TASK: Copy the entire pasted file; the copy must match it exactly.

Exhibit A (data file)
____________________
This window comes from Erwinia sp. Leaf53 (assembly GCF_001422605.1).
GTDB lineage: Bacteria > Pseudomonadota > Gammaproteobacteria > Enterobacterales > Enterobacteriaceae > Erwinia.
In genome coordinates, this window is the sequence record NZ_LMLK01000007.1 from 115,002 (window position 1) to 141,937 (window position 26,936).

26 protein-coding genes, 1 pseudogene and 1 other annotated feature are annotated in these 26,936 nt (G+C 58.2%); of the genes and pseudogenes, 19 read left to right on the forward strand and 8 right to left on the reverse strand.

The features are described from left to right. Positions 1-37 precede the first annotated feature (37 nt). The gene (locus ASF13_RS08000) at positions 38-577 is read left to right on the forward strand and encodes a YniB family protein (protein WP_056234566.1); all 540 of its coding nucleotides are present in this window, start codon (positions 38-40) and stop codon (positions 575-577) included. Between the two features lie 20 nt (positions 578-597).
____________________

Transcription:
This window comes from Erwinia sp. Leaf53 (assembly GCF_001422605.1).
GTDB lineage: Bacteria > Pseudomonadota > Gammaproteobacteria > Enterobacterales > Enterobacteriaceae > Erwinia.
In genome coordinates, this window is the sequence record NZ_LMLK01000007.1 from 115,002 (window position 1) to 141,937 (window position 26,936).

26 protein-coding genes, 1 pseudogene and 1 other annotated feature are annotated in these 26,936 nt (G+C 58.2%); of the genes and pseudogenes, 19 read left to right on the forward strand and 8 right to left on the reverse strand.

The features are described from left to right. Positions 1-37 precede the first annotated feature (37 nt). The gene (locus ASF13_RS08000) at positions 38-577 is read left to right on the forward strand and encodes a YniB family protein (protein WP_056234566.1); all 540 of its coding nucleotides are present in this window, start codon (positions 38-40) and stop codon (positions 575-577) included. Between the two features lie 20 nt (positions 578-597).